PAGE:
Accessing F1Speed via mobile devices

How I got F1Speed to present an interface on mobile devices, using Nancy.
December 01 2012

This is a big one even if in the end it didn’t take long to implement.  When I originally wrote F1Speed back in march 2012 one of the first requests from my fellow league members was to make a web version so it can be accessed using a mobile phone or tablet.  It wasn’t big on my radar personally because I have four monitors.  Even though it wasn’t big on my radar I wanted to know how to do it and hard it would be.

I started research this last night at about 6pm by typing “self hosted web server” into Google and that led me to the Nancy project.  I’d heard about Nancy on Dot Net Rocks a while back but never done anything with it.

F1Speed is a Windows App using UDP sockets to receive data from Codemasters F1 series.  (F1 2010/2011/2012 etc).  These changes include the use of the following libraries

  • Nancy
  • knockoutjs
  • jquery
  • bootstrap
  • modernizr

Looks like a normal web stack right?  It is.  Nancy replaces ASP.NET, but otherwise we’re all good to go in my normal, comfortable web dev environment.  It took me a little while to get going with Nancy, even though it is very simple. I lost a lot of time trying to put all my resources files, including my views under a subfolder called “Web”.  I wanted my normal F1Speed dll’s and exe and then all the web content the Web folder, just for organisation sake.  Nancy supports custom root paths by implementing the IRootPathProvider interface.  I went down that route and got my views to render but no matter what I tried after searching the web and reading through the help over and over I could not access my static content to (js and css files).  In the end I removed the Web folder and put it all back in route, and let the conventions of Nancy control everything and it all worked.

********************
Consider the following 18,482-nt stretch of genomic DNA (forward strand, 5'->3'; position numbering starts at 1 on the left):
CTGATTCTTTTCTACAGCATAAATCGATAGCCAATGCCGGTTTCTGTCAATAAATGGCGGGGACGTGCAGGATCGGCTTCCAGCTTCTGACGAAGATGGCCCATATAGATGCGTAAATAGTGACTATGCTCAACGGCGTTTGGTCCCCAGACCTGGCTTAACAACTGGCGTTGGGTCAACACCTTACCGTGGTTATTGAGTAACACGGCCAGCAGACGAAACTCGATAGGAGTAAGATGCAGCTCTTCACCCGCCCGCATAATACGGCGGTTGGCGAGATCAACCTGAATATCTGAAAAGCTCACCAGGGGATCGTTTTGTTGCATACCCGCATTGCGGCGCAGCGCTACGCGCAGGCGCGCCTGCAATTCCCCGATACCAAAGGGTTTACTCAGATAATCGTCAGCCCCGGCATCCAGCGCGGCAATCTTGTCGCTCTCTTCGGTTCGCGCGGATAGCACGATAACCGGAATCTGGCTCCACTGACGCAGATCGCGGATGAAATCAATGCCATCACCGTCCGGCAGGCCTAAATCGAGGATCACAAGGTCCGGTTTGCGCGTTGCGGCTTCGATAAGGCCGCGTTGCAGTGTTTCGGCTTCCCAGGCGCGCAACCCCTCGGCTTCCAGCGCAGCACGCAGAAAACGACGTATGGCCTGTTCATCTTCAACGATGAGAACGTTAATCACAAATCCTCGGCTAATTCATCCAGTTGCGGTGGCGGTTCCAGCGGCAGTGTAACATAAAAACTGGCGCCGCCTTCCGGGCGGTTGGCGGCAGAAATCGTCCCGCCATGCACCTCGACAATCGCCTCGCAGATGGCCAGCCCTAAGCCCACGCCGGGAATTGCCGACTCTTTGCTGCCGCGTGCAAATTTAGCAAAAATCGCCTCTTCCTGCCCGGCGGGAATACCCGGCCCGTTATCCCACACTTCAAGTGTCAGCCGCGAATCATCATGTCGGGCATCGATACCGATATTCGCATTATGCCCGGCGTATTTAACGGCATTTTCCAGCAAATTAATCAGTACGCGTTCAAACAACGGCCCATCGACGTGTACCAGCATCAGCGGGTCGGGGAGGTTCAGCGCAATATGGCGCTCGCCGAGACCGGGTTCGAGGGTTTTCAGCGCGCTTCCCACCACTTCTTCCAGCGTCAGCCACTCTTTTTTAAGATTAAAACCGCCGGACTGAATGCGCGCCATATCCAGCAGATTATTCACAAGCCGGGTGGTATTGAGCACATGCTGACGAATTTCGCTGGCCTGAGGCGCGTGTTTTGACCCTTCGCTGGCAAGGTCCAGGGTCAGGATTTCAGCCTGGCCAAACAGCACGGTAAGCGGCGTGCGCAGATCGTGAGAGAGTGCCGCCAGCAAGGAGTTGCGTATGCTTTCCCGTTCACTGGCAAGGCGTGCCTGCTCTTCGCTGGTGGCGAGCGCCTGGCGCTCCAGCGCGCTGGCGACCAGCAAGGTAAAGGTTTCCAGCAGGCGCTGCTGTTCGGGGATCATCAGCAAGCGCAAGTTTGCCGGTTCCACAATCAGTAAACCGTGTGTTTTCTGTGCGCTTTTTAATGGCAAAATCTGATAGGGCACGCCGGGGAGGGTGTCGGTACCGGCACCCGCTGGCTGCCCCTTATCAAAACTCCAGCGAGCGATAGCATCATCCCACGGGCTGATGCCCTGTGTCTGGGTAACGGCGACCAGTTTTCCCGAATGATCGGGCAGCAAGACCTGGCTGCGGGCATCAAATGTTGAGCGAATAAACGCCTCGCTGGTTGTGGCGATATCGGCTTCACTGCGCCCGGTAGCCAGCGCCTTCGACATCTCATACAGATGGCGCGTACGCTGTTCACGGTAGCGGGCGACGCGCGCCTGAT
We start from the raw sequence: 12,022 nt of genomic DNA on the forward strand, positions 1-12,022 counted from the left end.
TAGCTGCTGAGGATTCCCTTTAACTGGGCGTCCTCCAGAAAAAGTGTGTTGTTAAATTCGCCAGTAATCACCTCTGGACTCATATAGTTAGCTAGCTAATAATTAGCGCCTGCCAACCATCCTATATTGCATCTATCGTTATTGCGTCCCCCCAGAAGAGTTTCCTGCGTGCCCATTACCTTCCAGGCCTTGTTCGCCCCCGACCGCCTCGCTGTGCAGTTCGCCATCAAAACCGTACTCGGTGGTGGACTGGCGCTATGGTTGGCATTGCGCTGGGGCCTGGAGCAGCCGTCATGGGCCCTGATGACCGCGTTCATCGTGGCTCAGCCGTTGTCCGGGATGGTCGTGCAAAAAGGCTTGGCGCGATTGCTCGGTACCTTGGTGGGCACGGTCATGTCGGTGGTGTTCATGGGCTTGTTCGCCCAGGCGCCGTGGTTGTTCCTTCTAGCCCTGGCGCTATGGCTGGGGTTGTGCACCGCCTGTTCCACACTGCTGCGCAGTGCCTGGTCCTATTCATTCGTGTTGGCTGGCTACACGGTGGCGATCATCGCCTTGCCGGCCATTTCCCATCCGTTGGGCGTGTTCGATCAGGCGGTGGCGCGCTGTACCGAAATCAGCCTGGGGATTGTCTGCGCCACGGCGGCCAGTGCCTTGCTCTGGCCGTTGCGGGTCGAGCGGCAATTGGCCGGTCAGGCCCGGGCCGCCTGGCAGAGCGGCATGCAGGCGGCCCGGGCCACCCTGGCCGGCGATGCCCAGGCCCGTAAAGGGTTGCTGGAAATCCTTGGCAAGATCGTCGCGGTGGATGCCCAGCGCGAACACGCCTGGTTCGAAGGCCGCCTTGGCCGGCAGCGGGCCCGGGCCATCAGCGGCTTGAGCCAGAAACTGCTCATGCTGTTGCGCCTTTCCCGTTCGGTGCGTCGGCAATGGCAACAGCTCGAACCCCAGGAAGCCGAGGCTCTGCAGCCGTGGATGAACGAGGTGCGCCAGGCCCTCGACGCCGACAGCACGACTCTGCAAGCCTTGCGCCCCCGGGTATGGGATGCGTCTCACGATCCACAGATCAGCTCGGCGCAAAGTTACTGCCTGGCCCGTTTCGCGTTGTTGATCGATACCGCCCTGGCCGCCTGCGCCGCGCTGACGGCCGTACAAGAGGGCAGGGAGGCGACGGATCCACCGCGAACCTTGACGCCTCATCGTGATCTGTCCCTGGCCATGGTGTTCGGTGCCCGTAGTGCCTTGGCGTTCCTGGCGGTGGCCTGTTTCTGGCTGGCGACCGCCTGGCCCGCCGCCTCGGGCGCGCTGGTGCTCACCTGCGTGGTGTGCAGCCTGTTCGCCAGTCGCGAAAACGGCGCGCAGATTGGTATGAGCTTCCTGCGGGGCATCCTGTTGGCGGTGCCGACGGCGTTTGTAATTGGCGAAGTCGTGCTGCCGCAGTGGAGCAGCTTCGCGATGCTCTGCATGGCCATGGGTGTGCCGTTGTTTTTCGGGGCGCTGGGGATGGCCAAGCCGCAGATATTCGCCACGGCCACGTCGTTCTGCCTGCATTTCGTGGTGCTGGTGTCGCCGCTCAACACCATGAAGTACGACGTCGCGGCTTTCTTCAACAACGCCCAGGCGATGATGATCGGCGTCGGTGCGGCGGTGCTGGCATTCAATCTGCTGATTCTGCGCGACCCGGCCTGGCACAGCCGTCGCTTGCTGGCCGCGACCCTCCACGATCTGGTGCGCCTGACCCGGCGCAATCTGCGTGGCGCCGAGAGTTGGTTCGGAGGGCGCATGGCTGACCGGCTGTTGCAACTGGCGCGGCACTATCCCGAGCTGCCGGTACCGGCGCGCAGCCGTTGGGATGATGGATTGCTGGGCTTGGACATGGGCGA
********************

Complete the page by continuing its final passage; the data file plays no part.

Getting started with Nancy is as simple as opening nuget and adding the Nancy package and the Nancy self hosting package.  From there you need to configure the Nancy host within the static void Main method, the entry point of your windows app.

class Program
    private static NancyHost nancyHost;

    static void Main(string[] args)
        Application.ApplicationExit += Application_ApplicationExit;

        var webPort = ConfigurationManager.AppSettings["webport"];
        nancyHost = new NancyHost(new Uri(":" + (string.IsNullOrEmpty(webPort) ? "43920" : webPort)));

        Application.Run(new Form1(new TelemetryLapManagerFactory().GetManager()));

    static void Application_ApplicationExit(object sender, EventArgs e)


Here we’re just registering the address of the site, which in my case is a single page, the F1Speed dashboard.  I stop Nancy once the application closes.


Nancy’s routes are configured using Modules.  A Module is similar to a Controller in MVC, at least it is the way I’ve gone.  The F1Speed web page is pretty simple (as I’ve been saying). I’ve got the single page ‘Dash’ and an API, which publishes JSON data representing the content to display.  Here is my DashModule implementation that derives from NancyModule (as all Modules must).

public class WebSpeedModule : Nancy.NancyModule
    public WebSpeedModule()
        dynamic model = new 
            Title = "F1 Speed Web Viewer"
        Get["/"] = x => View["dash.sshtml", model];

Nancy has Get, Put, Delete, Post, (and another I forget), but they’re HTTP verbs… Basically you grab the Method / Verb you want and in it’s indexer you define the route. I only have 1 page.  The most simple version of this delegate is to return a string representing the entire HTML to be rendered.  I’m using the out-of-the-box view engine (SuperSimpleViewEngine).  Which uses razor like syntax, binding to a dynamic object as model.  And that’s what I’ve created above.  I use this model to display the title. That’s it.  All my data comes down from the API via Ajax calls and using knockoutjs.  We’ll get to that.

Here’s my View, my sshtml file.

<!DOCTYPE html>
<html lang="en">
    <link rel="stylesheet" type="text/css" href="/content/css/bootstrap.css" />
    <link rel="stylesheet" type="text/css" href="/content/css/bootstrap-responsive.css" />
    <link rel="stylesheet" type="text/css" href="/content/css/f1speed.css" />

    <script type="text/javascript" src="/content/scripts/modernizr-2.6.2.js"></script>
    <div class="container-fluid">
        <div class="row-fluid">
          <div class="span3">
            <h4>Speed Delta</h4>
            <div class="numeric-delta" data-bind="text: speedDelta"></div>